Microvesicles were isolated from U87-EGFRvIII glioma cells and labeled as described previously (J. Skog et al., Nat Cell Biol. 10(12), 1470-6 (2008)). After U87-dEGFR microvesicle incubation the platelets were washed and treated with RNAse enzymes to ensure the EGFRvIII RNA was delivered into the platelets and therefore protected from RNAse-mediated degradation. For confocal microscopy analysis the platelets were stained with texas red- conjugated wheat germ agglutinin to indicate platelet structure and analyzed for microvesicle uptake by the presence of green PKH67. RNA purification. RNA was isolated using miRvana (Ambion) or miRNeasy (Qiagen) protocols according the manufacturer's instruction. RNA concentration and quality was determined using a Bioanalyzer 2100 with total RNA Pico chip (Agilent).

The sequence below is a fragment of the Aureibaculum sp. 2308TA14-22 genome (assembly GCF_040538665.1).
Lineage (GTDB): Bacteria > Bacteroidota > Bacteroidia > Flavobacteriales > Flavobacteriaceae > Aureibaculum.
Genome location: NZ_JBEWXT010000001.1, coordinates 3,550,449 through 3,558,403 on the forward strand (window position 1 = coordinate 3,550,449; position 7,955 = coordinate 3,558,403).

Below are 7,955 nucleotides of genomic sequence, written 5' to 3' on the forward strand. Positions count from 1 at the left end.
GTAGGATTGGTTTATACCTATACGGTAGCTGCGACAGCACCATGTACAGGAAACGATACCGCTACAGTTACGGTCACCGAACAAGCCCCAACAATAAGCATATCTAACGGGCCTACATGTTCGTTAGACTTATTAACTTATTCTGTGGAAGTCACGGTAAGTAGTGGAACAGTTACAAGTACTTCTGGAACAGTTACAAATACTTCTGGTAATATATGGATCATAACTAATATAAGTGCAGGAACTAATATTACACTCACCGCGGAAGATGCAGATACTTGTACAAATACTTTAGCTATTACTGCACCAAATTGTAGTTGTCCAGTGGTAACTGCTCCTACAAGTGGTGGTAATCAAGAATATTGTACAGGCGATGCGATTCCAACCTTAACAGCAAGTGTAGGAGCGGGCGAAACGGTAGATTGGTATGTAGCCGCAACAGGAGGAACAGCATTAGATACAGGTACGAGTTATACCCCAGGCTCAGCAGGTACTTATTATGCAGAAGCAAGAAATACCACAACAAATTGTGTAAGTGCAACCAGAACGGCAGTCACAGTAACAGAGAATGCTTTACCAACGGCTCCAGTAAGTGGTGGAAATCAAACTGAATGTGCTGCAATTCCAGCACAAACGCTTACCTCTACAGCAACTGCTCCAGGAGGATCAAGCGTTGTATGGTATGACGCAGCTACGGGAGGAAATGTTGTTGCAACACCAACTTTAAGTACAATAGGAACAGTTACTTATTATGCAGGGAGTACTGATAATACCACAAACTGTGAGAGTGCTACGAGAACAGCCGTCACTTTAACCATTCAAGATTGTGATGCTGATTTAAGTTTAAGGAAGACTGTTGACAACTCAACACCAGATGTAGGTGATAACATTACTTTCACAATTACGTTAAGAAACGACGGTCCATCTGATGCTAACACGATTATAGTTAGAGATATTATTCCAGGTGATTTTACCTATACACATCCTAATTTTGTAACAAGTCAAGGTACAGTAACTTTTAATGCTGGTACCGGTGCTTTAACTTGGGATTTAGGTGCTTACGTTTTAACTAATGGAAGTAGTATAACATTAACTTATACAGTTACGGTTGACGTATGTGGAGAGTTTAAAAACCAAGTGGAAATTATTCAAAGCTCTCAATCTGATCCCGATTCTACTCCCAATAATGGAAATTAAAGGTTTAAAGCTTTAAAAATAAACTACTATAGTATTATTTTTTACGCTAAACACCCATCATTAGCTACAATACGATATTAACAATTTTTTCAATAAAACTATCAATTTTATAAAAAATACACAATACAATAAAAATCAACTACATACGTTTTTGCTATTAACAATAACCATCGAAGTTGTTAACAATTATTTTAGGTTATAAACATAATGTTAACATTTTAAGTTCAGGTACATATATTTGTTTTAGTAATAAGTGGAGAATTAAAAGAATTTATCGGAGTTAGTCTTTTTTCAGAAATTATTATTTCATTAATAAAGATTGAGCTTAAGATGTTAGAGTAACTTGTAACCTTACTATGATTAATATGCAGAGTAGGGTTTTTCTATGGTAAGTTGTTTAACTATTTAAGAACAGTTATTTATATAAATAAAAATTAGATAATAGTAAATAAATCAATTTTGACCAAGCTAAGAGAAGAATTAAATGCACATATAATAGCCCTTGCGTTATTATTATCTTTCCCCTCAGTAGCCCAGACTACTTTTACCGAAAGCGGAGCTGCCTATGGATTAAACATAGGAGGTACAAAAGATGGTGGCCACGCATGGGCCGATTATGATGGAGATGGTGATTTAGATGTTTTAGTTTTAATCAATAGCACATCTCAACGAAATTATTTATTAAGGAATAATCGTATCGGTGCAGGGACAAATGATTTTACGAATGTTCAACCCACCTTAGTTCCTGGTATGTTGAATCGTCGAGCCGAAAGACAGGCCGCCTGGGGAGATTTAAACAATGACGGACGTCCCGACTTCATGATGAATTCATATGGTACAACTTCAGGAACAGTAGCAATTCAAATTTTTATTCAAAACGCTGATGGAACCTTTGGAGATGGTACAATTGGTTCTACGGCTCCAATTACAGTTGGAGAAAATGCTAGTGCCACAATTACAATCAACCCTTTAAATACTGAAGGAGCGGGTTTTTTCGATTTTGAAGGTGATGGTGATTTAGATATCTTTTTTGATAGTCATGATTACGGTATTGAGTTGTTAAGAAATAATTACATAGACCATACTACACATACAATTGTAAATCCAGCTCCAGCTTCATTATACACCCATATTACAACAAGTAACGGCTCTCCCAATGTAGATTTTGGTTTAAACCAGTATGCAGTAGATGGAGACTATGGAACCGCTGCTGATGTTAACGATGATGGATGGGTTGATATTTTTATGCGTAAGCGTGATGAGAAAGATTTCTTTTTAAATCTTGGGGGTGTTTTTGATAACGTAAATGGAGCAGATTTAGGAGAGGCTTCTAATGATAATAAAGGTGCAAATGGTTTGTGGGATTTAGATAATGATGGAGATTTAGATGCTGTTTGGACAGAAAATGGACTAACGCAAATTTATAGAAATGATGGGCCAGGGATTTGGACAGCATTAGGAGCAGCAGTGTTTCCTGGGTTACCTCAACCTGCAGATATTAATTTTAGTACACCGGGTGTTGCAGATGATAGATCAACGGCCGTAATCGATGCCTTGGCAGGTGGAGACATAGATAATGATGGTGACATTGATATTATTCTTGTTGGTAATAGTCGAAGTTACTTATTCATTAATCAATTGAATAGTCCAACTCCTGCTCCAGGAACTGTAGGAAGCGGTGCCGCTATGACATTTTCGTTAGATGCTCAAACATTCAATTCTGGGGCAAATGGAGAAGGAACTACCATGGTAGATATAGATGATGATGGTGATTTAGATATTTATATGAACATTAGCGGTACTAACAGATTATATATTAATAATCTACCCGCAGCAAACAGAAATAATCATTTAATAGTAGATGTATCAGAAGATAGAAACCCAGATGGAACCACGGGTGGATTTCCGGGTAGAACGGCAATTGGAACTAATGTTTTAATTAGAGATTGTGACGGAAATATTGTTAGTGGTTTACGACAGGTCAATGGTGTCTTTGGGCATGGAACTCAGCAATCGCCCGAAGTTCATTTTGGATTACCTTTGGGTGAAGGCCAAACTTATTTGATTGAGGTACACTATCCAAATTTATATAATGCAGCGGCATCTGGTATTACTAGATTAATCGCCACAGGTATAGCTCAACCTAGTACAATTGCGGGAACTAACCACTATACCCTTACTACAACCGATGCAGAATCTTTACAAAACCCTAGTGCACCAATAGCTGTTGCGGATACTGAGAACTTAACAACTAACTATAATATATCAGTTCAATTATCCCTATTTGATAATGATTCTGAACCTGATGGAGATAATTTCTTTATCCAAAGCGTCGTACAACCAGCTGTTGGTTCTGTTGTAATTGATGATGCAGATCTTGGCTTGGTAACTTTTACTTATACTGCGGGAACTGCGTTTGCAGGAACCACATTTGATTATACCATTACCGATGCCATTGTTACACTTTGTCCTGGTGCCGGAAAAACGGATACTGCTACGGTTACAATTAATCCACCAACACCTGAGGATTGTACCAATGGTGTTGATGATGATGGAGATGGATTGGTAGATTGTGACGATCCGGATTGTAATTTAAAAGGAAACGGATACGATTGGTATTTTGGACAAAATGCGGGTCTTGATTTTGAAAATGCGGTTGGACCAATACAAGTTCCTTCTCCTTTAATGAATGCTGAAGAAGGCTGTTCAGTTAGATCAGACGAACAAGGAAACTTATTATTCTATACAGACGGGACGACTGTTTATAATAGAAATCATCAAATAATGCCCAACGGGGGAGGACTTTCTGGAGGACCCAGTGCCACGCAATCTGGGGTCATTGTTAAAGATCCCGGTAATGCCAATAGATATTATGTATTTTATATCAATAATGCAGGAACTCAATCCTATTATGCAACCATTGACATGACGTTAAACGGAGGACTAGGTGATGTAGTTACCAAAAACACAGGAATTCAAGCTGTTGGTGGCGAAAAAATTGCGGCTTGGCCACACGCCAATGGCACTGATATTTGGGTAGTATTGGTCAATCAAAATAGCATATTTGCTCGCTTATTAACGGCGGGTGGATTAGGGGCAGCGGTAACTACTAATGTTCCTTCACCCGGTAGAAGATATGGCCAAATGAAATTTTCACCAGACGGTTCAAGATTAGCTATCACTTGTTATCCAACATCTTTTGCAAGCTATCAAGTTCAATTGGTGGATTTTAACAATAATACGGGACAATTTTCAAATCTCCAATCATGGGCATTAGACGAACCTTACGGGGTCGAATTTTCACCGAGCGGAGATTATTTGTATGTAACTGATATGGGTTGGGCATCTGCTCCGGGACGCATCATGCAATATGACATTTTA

RT-PCR.

RT-PCR for EGFRvIII, PCA3, PSA, and GAPDH, was performed as described previously (J. Skog et al, Nat Cell Biol. 10(12), 1470-6 (2008)) the following primer sets:

GAPDH primers:

forward 5'-GAAGGTGAAGGTCGGAGTC-3',

reverse: 5'-TCAGAAGATGGTGATGGGATTTC-3'.

PSA primers:

forward 5'-ATGTGGGTCCCGGTTGTCTT-3',

reverse 5' -T C C C AC AAT C C GAG AC AGG A- 3' .

Nested PCA3 primers:

PCR1:

forward 5'-AGTCCGCTGTGAGTCT-3',

reverse 5'-CCATTTCAGCAGATGTGTGG-3';

PCR2:

forward 5'-ATCGACGGCACTTTCTGAGT-3',

reverse 5'-TGTGTGGCCTCAGATGGTAA-3'.

Nested EGFRvIII primers:

PCR1:

forward 5'-CCAGTATTGATCGGGAGAGC-3',

reverse 5'-TGTGGATCCAGAGGAGGAGT-3';

PCR2:

forward 5'-GAGCTCTTCGGGGAGCAG-3',

reverse 5'-GCCCTTCGCACTTCTTACAC-3'.

Gene expression arrays.